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$10 Million Prize For DIY Super-Imaging Device

October 24, 2011
Written by: , Filed in: Diagnostic Imaging
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The X PRIZE Foundation is planning to offer $10 million for the creation of a sort of super-imaging device—but one that aims to bypass radiologists, and for that matter all other health-care professionals.

The foundation, launched in 1995 and based in Playa Vista, California, became famous for the Ansari X PRIZE, offered in 1996 by its founder, entrepreneur Peter Diamandis. It awarded $10 million to the first privately financed team to build and send a three-passenger vehicle into space twice within two weeks—an award that was finally claimed in 2004. Last year, the foundation spread $10 million among the three winners of the Progressive Insurance Automotive X PRIZE for clean, production-capable vehicles that could exceed 100 miles per gallon or its energy equivalent.

And the foundation hopes, early next year, to offer another $10 million incentive: the Tricorder X PRIZE, named after the all-knowing medical diagnostic device wielded by Dr. Leonard “Bones” McCoy in the original Star Trek TV series.

The foundation announced the prize, to be sponsored by Qualcomm, in May. At last week’s Center for Connected Health symposium in Boston, Eileen Bartholomew, the foundation’s senior director for life sciences prize development, offered more details, as reported by the CommonHealth blog of WBUR public radio station in Boston.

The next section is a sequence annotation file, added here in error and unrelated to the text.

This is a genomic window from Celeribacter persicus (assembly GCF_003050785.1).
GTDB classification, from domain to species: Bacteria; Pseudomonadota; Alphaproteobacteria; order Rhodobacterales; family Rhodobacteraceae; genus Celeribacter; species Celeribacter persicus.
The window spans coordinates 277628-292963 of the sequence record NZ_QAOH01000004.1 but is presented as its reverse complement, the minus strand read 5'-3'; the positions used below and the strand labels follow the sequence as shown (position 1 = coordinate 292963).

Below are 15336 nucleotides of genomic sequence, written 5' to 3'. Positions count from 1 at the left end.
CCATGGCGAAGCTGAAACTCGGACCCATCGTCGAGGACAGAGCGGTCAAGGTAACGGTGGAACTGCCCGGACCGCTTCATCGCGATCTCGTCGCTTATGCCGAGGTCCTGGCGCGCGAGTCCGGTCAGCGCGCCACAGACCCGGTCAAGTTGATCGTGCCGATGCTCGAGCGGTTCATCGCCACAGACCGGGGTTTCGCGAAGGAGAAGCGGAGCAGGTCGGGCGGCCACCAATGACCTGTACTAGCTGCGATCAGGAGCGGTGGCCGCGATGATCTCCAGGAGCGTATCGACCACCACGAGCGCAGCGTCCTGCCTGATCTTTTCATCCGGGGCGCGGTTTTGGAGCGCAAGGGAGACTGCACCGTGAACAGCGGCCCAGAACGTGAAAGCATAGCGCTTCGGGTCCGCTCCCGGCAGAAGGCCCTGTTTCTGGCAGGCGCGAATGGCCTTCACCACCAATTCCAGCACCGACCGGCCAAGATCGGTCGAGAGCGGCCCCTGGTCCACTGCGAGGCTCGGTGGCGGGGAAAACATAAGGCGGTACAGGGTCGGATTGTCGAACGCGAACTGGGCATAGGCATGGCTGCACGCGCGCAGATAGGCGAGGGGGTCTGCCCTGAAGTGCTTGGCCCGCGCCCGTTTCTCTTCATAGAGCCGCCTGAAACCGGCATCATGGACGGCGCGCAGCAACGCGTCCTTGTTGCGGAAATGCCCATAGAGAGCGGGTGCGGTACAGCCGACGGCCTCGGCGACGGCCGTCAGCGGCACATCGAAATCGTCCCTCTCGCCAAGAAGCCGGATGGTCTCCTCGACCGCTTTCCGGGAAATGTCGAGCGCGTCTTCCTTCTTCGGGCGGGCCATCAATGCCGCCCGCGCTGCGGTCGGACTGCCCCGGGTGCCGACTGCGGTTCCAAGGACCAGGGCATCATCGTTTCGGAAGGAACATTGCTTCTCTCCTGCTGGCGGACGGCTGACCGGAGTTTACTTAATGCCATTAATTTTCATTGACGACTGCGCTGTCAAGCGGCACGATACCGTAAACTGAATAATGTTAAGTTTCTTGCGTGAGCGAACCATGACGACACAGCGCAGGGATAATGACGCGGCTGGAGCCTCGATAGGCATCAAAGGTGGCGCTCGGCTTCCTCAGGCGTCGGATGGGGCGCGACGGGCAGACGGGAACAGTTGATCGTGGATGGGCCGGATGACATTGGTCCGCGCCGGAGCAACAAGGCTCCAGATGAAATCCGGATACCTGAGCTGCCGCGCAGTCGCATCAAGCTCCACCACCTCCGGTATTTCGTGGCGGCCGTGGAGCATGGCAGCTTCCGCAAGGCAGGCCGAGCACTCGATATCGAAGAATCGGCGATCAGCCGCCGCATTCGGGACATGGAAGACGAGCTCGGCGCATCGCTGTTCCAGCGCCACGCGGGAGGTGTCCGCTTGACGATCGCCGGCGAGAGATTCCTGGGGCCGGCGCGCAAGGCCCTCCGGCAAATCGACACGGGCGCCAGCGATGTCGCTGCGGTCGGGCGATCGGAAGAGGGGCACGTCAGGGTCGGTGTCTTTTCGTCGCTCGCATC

The device would have to diagnose 15 common medical conditions—12 “core diseases” plus 3 “elective diseases”—within three days, with no intervention from a health care professional. As disease examples, Bartholomew listed hypertension, sleep apnea, urinary tract infections, and sexually transmitted diseases.

Says Bartholomew in a video interview on the site:

It’s really about bringing precision consumer diagnostics on mobile platforms. We envision this as a competition to embrace novel diagnostic and sensing technology and really enabling customers and consumers to become CEOs of their own health.

As for the shape the device would take, that would be up to the competitors. Some sort of imaging would seemingly have to be involved.

Radiologists have enough short-term threats to worry about that they can be excused for not giving much thought to science-fiction medical scenarios that might play out in the next decade or two. But it’s not really that hard to imagine, for example, a woman showing up at a hospital and saying, “My Personal Digital Doctor tells me I have breast cancer. I uploaded the diagnostic scans and the PDD’s recommended course of treatment to my electronic health records on the cloud. You sent me back an appointment for my surgery, so here I am.”

What happens when, say, beds start coming equipped with built-in ultrasound functions? Or even MRI? Does that sound far-fetched? Well, so does a consumer device that would diagnose 15 different diseases. But the X PRIZE Foundation expects that someone will invent one within three or four years of the unveiling of its prize.

 

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Related seminar: National Diagnostic Imaging Symposium™

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